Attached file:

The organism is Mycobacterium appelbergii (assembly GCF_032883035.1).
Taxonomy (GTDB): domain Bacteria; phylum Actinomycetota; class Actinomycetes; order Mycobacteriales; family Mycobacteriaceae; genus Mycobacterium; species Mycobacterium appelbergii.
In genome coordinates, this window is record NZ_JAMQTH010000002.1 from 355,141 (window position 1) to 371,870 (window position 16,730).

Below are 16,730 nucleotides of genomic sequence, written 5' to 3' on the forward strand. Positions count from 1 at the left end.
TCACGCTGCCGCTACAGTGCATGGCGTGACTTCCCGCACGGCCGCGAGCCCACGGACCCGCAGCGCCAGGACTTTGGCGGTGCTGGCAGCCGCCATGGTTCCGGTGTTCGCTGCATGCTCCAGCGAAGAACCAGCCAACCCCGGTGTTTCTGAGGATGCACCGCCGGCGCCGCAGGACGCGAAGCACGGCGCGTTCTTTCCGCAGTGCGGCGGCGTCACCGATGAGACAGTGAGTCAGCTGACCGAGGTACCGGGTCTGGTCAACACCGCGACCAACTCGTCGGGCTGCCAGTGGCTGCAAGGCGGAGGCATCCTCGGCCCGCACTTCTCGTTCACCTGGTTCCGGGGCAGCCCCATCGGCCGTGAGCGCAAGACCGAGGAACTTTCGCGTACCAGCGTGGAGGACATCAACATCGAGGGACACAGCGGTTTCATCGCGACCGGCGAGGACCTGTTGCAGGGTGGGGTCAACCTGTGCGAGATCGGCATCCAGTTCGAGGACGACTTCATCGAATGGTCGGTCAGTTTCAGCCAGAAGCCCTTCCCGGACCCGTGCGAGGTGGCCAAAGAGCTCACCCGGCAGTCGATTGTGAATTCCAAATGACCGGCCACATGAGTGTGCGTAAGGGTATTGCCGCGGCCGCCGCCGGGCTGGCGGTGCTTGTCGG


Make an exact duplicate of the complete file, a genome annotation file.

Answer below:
The organism is Mycobacterium appelbergii (assembly GCF_032883035.1).
Taxonomy (GTDB): domain Bacteria; phylum Actinomycetota; class Actinomycetes; order Mycobacteriales; family Mycobacteriaceae; genus Mycobacterium; species Mycobacterium appelbergii.
In genome coordinates, this window is record NZ_JAMQTH010000002.1 from 355,141 (window position 1) to 371,870 (window position 16,730).

Below are 16,730 nucleotides of genomic sequence, written 5' to 3' on the forward strand. Positions count from 1 at the left end.
TCACGCTGCCGCTACAGTGCATGGCGTGACTTCCCGCACGGCCGCGAGCCCACGGACCCGCAGCGCCAGGACTTTGGCGGTGCTGGCAGCCGCCATGGTTCCGGTGTTCGCTGCATGCTCCAGCGAAGAACCAGCCAACCCCGGTGTTTCTGAGGATGCACCGCCGGCGCCGCAGGACGCGAAGCACGGCGCGTTCTTTCCGCAGTGCGGCGGCGTCACCGATGAGACAGTGAGTCAGCTGACCGAGGTACCGGGTCTGGTCAACACCGCGACCAACTCGTCGGGCTGCCAGTGGCTGCAAGGCGGAGGCATCCTCGGCCCGCACTTCTCGTTCACCTGGTTCCGGGGCAGCCCCATCGGCCGTGAGCGCAAGACCGAGGAACTTTCGCGTACCAGCGTGGAGGACATCAACATCGAGGGACACAGCGGTTTCATCGCGACCGGCGAGGACCTGTTGCAGGGTGGGGTCAACCTGTGCGAGATCGGCATCCAGTTCGAGGACGACTTCATCGAATGGTCGGTCAGTTTCAGCCAGAAGCCCTTCCCGGACCCGTGCGAGGTGGCCAAAGAGCTCACCCGGCAGTCGATTGTGAATTCCAAATGACCGGCCACATGAGTGTGCGTAAGGGTATTGCCGCGGCCGCCGCCGGGCTGGCGGTGCTTGTCGG